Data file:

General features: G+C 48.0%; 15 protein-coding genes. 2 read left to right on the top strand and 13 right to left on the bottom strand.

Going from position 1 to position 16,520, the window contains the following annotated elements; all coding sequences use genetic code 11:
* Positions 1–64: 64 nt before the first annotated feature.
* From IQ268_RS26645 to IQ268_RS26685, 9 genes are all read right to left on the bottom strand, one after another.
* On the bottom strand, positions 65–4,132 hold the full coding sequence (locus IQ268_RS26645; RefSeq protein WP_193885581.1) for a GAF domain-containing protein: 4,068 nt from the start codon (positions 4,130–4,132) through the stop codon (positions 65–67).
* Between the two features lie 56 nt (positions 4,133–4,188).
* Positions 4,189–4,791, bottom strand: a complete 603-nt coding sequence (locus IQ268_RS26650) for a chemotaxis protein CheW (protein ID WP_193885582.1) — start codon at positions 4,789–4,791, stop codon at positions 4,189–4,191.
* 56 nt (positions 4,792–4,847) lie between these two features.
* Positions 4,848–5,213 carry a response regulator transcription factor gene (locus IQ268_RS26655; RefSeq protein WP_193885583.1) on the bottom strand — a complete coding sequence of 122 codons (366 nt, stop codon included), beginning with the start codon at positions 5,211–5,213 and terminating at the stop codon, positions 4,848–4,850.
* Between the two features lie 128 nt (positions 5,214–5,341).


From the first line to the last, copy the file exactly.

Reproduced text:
General features: G+C 48.0%; 15 protein-coding genes. 2 read left to right on the top strand and 13 right to left on the bottom strand.

Going from position 1 to position 16,520, the window contains the following annotated elements; all coding sequences use genetic code 11:
* Positions 1–64: 64 nt before the first annotated feature.
* From IQ268_RS26645 to IQ268_RS26685, 9 genes are all read right to left on the bottom strand, one after another.
* On the bottom strand, positions 65–4,132 hold the full coding sequence (locus IQ268_RS26645; RefSeq protein WP_193885581.1) for a GAF domain-containing protein: 4,068 nt from the start codon (positions 4,130–4,132) through the stop codon (positions 65–67).
* Between the two features lie 56 nt (positions 4,133–4,188).
* Positions 4,189–4,791, bottom strand: a complete 603-nt coding sequence (locus IQ268_RS26650) for a chemotaxis protein CheW (protein ID WP_193885582.1) — start codon at positions 4,789–4,791, stop codon at positions 4,189–4,191.
* 56 nt (positions 4,792–4,847) lie between these two features.
* Positions 4,848–5,213 carry a response regulator transcription factor gene (locus IQ268_RS26655; RefSeq protein WP_193885583.1) on the bottom strand — a complete coding sequence of 122 codons (366 nt, stop codon included), beginning with the start codon at positions 5,211–5,213 and terminating at the stop codon, positions 4,848–4,850.
* Between the two features lie 128 nt (positions 5,214–5,341).